Spreading Roots in the Community

Winter is the time of year when most gardeners have “time off.” During this “off time” a gardener’s thoughts are often on seed catalogues, dreaming, prepping the seed starting area, and, basically, gardening. Winter at the Edible Schoolyard finds me doing quite a bit of pruning, planting/transplanting, remodeling outdoor exhibits, drinking lots of warm beverages, and, dreaming.

So far this winter, we have added several new types of plants (hooray for nut trees!) in new areas of the garden. Last week there was a small Juneberry bush sitting on the table in a plastic nursery pot. I was in the chicken yard with a group of children, feeding the chickens and talking about life. All of a sudden, I heard a sound behind me, and turned to see a little girl, waiting patiently for my attention.  She delivered a heartfelt message about wanting to adopt a plant, any plant, oh please…can’t you spare just one little plant for me (and my class) to take home? I smiled and told her that I would love to send everyone home with a plant, but that was the only one and it already had its home waiting on it, etc… She smiled, looked very disappointed, and walked off.

Five minutes later I heard a familiar “uhh hum” sound behind me. The same girl was back with a newly formulated argument for why she would be the perfect adopted parent for the Juneberry. I was thoroughly impressed with her determination and had a hard time not laughing because the situation was so cute.  This same scene replayed 3 or 4 more times before her class left the museum.

Edible Schoolyard staff has tossed around the idea of hosting a spring plant sale to raise money for our program. We also want to take advantage of the enthusiasm that guests often have when they visit the garden for planting a garden of their own. Having plants for sale could help to maintain and extend that enthusiasm beyond this specific time and place, and help to develop patience, curiosity, and observational skills. What might we need to make this possible?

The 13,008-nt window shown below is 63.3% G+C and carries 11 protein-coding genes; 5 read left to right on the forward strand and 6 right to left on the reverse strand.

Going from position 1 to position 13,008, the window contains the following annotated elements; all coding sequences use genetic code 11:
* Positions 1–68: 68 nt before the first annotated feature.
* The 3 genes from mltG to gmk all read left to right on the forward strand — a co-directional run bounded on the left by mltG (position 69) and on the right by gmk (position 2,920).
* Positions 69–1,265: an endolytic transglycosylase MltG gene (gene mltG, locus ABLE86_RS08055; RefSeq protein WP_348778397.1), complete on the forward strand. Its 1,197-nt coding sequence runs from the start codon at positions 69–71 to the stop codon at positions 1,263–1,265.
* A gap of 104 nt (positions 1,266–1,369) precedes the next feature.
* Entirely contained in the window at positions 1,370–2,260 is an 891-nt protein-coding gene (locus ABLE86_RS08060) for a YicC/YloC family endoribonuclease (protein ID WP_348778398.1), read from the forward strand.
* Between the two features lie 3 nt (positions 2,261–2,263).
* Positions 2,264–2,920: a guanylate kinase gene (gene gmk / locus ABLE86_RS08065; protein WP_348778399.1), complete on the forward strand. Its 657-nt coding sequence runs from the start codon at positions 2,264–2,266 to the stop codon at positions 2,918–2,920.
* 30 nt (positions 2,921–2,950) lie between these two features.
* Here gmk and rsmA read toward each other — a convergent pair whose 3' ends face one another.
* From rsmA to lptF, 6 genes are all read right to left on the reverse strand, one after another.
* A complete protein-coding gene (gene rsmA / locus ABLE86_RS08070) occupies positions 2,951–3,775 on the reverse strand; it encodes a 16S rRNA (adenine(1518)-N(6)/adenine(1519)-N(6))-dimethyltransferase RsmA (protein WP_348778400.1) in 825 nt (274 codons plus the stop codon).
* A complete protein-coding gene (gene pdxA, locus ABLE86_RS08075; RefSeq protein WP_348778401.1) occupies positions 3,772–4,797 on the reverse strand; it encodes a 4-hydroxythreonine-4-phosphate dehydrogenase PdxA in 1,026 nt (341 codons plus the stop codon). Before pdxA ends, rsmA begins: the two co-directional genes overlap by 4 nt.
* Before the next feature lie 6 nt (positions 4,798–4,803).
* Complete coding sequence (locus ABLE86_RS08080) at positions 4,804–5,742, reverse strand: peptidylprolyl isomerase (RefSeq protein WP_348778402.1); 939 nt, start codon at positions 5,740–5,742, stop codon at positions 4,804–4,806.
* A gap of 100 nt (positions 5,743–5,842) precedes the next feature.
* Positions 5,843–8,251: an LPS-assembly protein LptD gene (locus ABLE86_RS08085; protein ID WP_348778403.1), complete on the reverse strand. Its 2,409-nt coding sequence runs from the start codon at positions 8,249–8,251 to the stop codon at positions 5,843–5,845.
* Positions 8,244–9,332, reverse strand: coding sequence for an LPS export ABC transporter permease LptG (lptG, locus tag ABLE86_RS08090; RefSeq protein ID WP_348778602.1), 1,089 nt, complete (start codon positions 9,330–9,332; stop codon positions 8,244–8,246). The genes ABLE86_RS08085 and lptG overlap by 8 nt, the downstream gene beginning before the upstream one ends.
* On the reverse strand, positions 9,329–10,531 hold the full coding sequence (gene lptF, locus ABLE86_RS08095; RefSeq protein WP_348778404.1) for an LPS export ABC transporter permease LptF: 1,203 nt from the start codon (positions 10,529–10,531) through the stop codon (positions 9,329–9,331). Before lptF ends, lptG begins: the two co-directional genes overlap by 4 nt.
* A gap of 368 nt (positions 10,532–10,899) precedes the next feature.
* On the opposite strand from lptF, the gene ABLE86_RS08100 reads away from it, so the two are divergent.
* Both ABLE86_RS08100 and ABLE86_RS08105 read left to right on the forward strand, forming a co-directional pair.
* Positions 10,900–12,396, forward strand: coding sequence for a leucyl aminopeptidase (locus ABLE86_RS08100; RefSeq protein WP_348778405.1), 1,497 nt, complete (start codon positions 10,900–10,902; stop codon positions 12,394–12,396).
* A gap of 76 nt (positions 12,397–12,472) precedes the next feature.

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Imagine that!

On my personal ESY vision board is a greenhouse.  Greenhouses come in countless shapes and sizes, each with their own strengths and weaknesses. A simple, unheated structure could be set up for the primary purpose of growing plant starts for the ESY and for the community. A larger greenhouse (attached to the Museum itself) could be used to over-winter tender tropical plants (citrus, avocado, chocolate, banana, etc…), provide for a larger production space, and serve as a year-round teaching structure. However, my dream doesn’t end with increased production capacity.

My hope is that we will have a junior garden volunteer program in which part of their responsibilities would be to help with all aspects of plant selection, raising, and distribution. This dream is filed away in my multi-year slot, but there is no reason that we can’t start towards that goal now.

So, that’s one item on my dream board. Hopefully, I will have enough time and space this spring to produce enough extra plants so that this time next year when I hear that familiar voice behind me, there will be a plant for her to adopt.

Justin